BioMedical Engineering OnLine 02/2008; 7(1):16. DOI:10.1186/1475-925X-7-16 · 1.43 Impact Factor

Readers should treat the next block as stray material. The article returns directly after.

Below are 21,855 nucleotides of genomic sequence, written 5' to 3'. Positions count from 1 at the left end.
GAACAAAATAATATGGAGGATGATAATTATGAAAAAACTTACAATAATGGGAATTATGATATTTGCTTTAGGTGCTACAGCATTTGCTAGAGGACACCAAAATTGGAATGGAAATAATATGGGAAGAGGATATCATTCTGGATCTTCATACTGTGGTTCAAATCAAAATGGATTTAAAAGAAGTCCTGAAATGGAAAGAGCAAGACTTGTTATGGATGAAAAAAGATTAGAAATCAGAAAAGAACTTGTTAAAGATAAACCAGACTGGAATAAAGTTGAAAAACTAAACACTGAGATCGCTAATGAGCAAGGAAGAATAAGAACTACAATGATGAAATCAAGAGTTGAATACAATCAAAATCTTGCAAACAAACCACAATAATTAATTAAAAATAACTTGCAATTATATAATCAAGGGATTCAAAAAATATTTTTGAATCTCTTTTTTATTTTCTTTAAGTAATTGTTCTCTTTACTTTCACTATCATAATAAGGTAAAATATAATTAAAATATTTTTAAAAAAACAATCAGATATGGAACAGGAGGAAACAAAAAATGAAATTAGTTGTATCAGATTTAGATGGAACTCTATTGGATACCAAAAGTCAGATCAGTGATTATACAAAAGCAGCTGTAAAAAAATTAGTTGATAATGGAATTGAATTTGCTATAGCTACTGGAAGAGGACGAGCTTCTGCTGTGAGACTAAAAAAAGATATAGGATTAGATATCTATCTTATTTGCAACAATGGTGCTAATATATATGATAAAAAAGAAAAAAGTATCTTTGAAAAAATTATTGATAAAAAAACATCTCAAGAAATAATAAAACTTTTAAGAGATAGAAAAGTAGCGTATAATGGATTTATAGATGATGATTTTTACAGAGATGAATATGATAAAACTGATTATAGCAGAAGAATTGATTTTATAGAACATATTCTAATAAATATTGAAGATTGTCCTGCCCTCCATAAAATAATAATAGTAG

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    ABSTRACT: Nature has been developing adhesives for millions of years, mankind for just a few thousands of years. For this reason it is worth having a closer look at what nature does and how we can develop bio-inspired adhesives for technical and medical applications. Some examples of natural materials which have already been used for technical adhesives are casein, latex rubber, tree gum, and adhesives derived from natural sources used for the waterproofing of natural textiles, the production of paper, and the sealing of jars (Papov et al., 1995; Creton and Papon, 2003). Bio-inspired adhesives can be found in all areas of the natural world. Because of their origin, those adhesives are also called biological adhesives or bioadhesives and they fulfill several different functions (Smith and Callow, 2006; Carrington, 2008; Antonietti and Fratzl, 2010). Plants use adhesives, for example, for self-healing and for protecting themselves against wood defects, while animals use sticky materials for protecting themselves against predators and for hunting prey (Keckes et al., 2003; Schreiber et al., 2005; Flammang, 2006; Voigt and Gorb, 2008; Plaza et al., 2009). Microorganisms use adhesive material for settlement, surface attachment, and colonization (Melzer et al., 2008; Flammang et al., 2009; Santos et al., 2009; Scholz et al., 2009). Higher organisms, such as humans, rely on an inducible adhesive system: the wound healing promoter fibrinogen ((Berlind et al., 2010), which is discussed in detail in Chapter 15, p. 225 of this book).